In the United States we have a federal estate tax. There is a federal estate tax credit or exclusion. Only the portion of your estate that exceeds the credit or exclusion would be taxable. If your estate’s value does not exceed this amount, your estate would not be subject to the federal estate tax.
How much is the amount of the federal estate tax exclusion? In 2013 this amount is $5.25 million. It is subject to annual adjustments to account for inflation.
The Internal Revenue Service has announced that the amount of the federal estate tax exclusion will go up to $5.34 million in 2014.
This is a per person exclusion. Everyone has a $5.34 million exclusion to utilize in 2014, including people who are married. As a result, a married couple would have a combination of $10.68 million to bequeath tax-free before the estate tax would become a factor.
The estate tax exclusion is portable, so you could use your spouse’s exclusion if he or she was to predecease you in addition to your own.
Leaving Assets to Spouse Tax-Free
When you are considering how you want to use your available estate tax exclusion, you should understand the fact that there is an unlimited marital deduction. What this means is that you can leave any amount of money or property to your spouse in a tax-free manner.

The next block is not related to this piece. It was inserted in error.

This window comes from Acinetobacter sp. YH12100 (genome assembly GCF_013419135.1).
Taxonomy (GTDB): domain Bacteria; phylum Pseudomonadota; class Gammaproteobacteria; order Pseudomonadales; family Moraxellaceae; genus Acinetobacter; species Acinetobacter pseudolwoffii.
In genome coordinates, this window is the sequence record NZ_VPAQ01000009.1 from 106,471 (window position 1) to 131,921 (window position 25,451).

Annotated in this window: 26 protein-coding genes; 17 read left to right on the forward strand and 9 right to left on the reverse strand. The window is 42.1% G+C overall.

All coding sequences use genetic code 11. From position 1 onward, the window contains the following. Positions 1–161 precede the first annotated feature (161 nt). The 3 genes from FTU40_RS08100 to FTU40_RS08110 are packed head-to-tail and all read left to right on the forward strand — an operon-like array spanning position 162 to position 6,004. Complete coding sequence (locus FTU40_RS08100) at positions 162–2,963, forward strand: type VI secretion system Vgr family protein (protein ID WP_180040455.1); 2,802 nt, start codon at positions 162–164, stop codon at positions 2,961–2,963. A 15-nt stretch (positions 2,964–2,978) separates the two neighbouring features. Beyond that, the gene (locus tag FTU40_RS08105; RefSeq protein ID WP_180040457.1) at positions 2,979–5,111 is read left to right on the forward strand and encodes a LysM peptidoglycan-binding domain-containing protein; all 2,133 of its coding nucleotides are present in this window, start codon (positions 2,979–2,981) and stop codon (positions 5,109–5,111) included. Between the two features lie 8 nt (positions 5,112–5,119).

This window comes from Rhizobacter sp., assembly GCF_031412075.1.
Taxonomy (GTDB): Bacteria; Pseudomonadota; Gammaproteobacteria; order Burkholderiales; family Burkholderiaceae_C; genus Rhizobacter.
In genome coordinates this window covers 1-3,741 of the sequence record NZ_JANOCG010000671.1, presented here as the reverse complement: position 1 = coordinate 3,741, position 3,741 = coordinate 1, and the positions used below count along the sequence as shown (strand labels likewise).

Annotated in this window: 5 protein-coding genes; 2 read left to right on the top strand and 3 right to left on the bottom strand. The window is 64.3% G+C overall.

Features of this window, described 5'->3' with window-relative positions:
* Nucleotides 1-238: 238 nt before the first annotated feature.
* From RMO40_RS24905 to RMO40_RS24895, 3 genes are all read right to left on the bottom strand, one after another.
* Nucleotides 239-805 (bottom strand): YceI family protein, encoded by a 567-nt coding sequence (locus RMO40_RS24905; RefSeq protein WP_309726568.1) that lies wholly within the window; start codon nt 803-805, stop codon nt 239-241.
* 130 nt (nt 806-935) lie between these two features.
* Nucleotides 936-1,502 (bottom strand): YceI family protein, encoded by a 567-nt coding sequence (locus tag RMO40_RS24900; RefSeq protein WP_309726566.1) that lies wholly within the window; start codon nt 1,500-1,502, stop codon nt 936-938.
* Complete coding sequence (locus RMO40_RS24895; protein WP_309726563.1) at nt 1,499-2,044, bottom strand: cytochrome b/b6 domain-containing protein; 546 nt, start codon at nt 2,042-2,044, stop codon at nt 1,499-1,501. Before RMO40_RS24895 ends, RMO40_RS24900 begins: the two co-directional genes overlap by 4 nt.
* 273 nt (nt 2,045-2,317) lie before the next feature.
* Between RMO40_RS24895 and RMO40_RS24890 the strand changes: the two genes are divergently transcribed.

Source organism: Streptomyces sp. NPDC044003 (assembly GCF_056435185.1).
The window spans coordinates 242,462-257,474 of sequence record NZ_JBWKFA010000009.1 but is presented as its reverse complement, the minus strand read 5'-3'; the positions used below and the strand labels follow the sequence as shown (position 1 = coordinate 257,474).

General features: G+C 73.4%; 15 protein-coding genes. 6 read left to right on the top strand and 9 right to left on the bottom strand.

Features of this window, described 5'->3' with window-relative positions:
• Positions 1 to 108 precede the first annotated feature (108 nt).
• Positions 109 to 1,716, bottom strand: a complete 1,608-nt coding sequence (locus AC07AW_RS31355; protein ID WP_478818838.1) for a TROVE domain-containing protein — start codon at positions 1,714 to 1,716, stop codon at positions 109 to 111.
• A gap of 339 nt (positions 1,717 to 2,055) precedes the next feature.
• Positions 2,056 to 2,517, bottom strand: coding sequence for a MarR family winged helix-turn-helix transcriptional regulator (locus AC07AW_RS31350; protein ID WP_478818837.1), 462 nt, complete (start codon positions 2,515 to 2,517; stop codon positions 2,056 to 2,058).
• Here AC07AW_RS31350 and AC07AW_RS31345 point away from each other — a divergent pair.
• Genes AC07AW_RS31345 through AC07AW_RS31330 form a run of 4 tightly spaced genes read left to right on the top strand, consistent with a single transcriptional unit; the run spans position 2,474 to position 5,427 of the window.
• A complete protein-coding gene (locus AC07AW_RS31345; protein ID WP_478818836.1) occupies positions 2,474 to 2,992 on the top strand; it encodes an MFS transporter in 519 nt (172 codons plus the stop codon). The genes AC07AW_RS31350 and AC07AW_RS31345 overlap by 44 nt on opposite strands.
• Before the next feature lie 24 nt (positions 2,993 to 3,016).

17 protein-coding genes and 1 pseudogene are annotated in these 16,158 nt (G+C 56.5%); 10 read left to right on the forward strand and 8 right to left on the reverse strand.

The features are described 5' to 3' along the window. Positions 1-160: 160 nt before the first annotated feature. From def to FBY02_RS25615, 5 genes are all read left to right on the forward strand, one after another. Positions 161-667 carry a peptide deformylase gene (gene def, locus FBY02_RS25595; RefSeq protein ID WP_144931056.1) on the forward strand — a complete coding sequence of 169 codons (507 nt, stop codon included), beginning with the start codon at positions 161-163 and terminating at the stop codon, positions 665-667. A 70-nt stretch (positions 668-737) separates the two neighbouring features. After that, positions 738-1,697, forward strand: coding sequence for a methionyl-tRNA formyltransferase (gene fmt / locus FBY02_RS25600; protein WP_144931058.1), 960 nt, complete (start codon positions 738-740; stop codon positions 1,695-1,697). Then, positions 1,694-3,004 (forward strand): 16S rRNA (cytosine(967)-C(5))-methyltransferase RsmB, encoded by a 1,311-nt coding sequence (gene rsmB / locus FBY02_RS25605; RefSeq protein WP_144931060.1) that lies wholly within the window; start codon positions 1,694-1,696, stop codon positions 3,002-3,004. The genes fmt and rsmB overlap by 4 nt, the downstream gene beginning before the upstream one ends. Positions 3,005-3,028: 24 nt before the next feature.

This exclusion is available to American citizens. If you happen to be married to someone who is not a citizen of the United States, the unlimited marital deduction would not be afforded to your family.
In the state of Connecticut there is a state estate tax. As a result, people here in Connecticut have to contend with two different estate taxes. There is an unlimited marital deduction on the federal level as we have explained. There is also an unlimited marital deduction on the state level.
A very important and influential case was recently resolved by the federal Supreme Court involving a woman named Edith Windsor and the Defensive of Marriage Act. Terms of the Defense of Marriage Act define marriage as something that can only exist between a man and a woman.
As a result, the unlimited marital deduction on the federal level was not afforded to people who were engaged in same-sex marriages that were legally sanctioned in jurisdictions that allowed them. Windsor, a New Yorker, was married to a woman named Thea Spyer in Canada. After Spyer passed away, Windsor had to pay estate taxes.
The Supreme Court found that portions of the Defense of Marriage Act were indeed unconstitutional. As a result, the federal government must now recognize same-sex marriages when it comes to the unlimited marital estate tax deduction.
It is now available to couples of the same sex who are legally married.